VATICAN CITY — From newspaper headlines and social media comments Oct. 12, it seemed there was a family feud going on inside the Synod of Bishops on the family.

Some cardinals — apparently 13 of the 74 cardinals participating in the synod — wrote Pope Francis a private letter expressing concern about a part or parts of the synod procedure, especially the appointment of a 10-member committee to draft the final document the synod will vote on and give to the pope. The names of the cardinals signing the letter changed over the course of the day, with four declaring they did not sign any letter and two others saying the leaked letter published by Italian blogger Sandro Magister is not the letter they signed.

In addition, on Oct. 13, Cardinal Norberto Rivera Carrera of Mexico City issued a statement saying, “I never signed the alleged letter with the attributed content that some mention.”

“I recognize that the appropriate place of discussion is with other synod fathers and under the guide of the pope, who is our guarantor of unity in the Church and who has my utmost respect and loyalty,” Cardinal Rivera added.

The synod is supposed to be a process true to the Greek roots of the word meaning “walking together.” Perhaps more than a family feud, what happened in mid-October was a family walk. Anyone with a big family — or even with just a couple very young members — knows how hard it is to keep everyone moving at the same pace and on the same trail with no arguments over rest stops or detours.

Australian Archbishop Mark Coleridge of Brisbane, writing on his blog, said the whole letter to-do was a “typically Roman melodrama, not untinged with psychodrama.”

Jesuit Father Federico Lombardi, Vatican spokesman, said concern expressed in a private letter — not Magister’s leaked and published “letter” — that Australian Cardinal George Pell and South Africa Wilfrid F. Napier said they sent the pope were addressed by Pope Francis and by Cardinal Lorenzo Baldisseri, the synod general secretary, first thing in the morning Oct. 6.

In his comments that morning, Pope Francis insisted Catholic doctrine on marriage would not be touched or put into question, Father Lombardi told reporters at the time, and he asked the synod “not to give into a ‘hermeneutic of conspiracy,’ which is sociologically weak and spiritually unhelpful.”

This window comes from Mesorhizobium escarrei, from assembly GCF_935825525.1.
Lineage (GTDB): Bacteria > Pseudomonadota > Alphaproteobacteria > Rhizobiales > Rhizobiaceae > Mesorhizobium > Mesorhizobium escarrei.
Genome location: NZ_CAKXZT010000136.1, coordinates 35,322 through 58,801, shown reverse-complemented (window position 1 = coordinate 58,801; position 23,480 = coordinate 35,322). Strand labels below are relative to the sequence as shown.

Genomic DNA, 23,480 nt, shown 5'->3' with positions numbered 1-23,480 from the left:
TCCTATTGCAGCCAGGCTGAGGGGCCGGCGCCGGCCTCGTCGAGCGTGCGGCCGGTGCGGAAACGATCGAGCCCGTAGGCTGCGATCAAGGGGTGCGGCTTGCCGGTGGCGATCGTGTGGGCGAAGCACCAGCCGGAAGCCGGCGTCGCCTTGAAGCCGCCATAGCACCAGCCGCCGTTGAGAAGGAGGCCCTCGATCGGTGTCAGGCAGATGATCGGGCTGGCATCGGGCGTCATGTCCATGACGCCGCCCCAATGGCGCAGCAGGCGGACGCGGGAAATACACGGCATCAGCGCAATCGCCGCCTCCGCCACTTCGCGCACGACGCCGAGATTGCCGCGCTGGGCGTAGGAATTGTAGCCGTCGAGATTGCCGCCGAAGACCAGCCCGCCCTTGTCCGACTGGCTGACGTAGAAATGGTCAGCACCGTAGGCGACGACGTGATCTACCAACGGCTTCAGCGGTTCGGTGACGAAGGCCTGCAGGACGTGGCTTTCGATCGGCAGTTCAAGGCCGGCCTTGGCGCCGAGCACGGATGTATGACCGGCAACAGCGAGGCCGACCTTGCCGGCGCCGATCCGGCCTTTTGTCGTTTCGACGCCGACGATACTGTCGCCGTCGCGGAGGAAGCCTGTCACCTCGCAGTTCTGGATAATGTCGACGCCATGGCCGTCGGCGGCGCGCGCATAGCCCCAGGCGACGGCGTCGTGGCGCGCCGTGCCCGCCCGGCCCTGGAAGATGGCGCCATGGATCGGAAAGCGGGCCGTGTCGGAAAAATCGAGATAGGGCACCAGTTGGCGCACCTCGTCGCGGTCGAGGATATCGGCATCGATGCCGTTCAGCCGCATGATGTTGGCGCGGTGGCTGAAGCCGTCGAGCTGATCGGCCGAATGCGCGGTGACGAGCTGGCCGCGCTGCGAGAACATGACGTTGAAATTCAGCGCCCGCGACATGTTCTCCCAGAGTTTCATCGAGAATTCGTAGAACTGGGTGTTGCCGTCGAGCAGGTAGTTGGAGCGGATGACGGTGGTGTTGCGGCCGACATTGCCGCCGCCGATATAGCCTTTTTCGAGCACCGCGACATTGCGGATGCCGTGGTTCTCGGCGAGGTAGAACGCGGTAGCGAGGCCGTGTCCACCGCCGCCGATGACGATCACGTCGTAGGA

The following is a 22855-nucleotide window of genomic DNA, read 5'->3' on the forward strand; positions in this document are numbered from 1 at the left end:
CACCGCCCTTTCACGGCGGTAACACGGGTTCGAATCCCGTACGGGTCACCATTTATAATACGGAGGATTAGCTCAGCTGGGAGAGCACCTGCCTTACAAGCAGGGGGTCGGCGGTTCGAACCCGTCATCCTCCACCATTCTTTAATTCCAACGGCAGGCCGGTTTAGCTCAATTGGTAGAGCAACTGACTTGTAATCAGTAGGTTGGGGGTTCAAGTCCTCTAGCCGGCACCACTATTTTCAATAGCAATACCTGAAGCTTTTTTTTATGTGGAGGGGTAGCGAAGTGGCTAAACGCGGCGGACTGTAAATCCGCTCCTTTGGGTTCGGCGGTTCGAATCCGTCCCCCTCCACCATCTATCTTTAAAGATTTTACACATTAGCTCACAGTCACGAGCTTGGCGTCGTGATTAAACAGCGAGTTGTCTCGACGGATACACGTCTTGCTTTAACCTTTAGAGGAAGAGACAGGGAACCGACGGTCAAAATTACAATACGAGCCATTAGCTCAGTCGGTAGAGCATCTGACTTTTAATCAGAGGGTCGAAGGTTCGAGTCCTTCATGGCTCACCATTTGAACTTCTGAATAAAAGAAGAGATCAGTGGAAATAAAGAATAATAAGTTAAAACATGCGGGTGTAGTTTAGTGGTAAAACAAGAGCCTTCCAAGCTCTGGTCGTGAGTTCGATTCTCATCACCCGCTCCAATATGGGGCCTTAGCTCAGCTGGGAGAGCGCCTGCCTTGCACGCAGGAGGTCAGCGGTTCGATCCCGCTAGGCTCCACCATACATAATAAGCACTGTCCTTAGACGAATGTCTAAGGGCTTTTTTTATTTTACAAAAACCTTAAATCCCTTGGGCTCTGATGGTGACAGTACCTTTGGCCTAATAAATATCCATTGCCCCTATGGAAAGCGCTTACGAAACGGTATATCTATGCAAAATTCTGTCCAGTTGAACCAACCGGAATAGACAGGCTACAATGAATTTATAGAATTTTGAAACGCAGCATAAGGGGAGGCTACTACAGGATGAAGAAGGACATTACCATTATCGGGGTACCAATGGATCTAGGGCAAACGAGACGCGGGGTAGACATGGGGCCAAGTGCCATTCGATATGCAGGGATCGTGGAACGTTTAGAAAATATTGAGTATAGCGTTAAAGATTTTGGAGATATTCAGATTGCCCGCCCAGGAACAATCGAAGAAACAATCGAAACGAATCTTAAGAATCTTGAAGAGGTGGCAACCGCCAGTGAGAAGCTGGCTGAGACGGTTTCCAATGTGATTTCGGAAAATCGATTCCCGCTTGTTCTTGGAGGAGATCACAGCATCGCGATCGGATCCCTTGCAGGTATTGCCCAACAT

Jesuit Father Antonio Spadaro, a synod member appointed by the pope, tweeted that day that Pope Francis encouraged a “profound discernment” in order “to understand how the Lord wants his Church.”

Cardinal Pell told the news site Vatican Insider Oct. 13 that he was “fundamentally satisfied” with the pope’s response.

Father Lombardi told reporters that publishing the letter, or some form of it, a week after the pope responded to the cardinals’ concerns was an “act of disturbance not intended by the signatories — or at least of the most authoritative among them.”

“It is not surprising” that questions were raised about the new synod method, which gives more time to small group work and having them amend the working document rather than write a list of propositions for the pope, Father Lombardi said. But once the pope decided how he wanted things done, it was time for synod members to get to work, “which is what is happening.”

Pope Francis and members of the synod on the family, along with other guests, were scheduled to celebrate the 50th anniversary of the establishment of the Synod of Bishops Oct. 17. Blessed Paul VI established the synod to assist him in governing the universal Church by providing him with counsel based on information and observation drawn from their pastoral and theological experience around the world. It is not a deliberative body like a parliament.

Pope Francis, a Jesuit, has made changes in the synod process to expand the time for dialogue and to create the time and space needed for discernment in the style of St. Ignatius of Loyola, the Jesuit founder.

“When you are involved in a process of discernment, you know where you are beginning, but not where you will end up,” Father Spadaro, editor of the Jesuit journal La Civilta Cattolica, told Catholic News Service Oct. 13. In addition, he said, “discernment is not a spiritually abstract process — it involves real people with real life experiences, concerns and even prejudices.”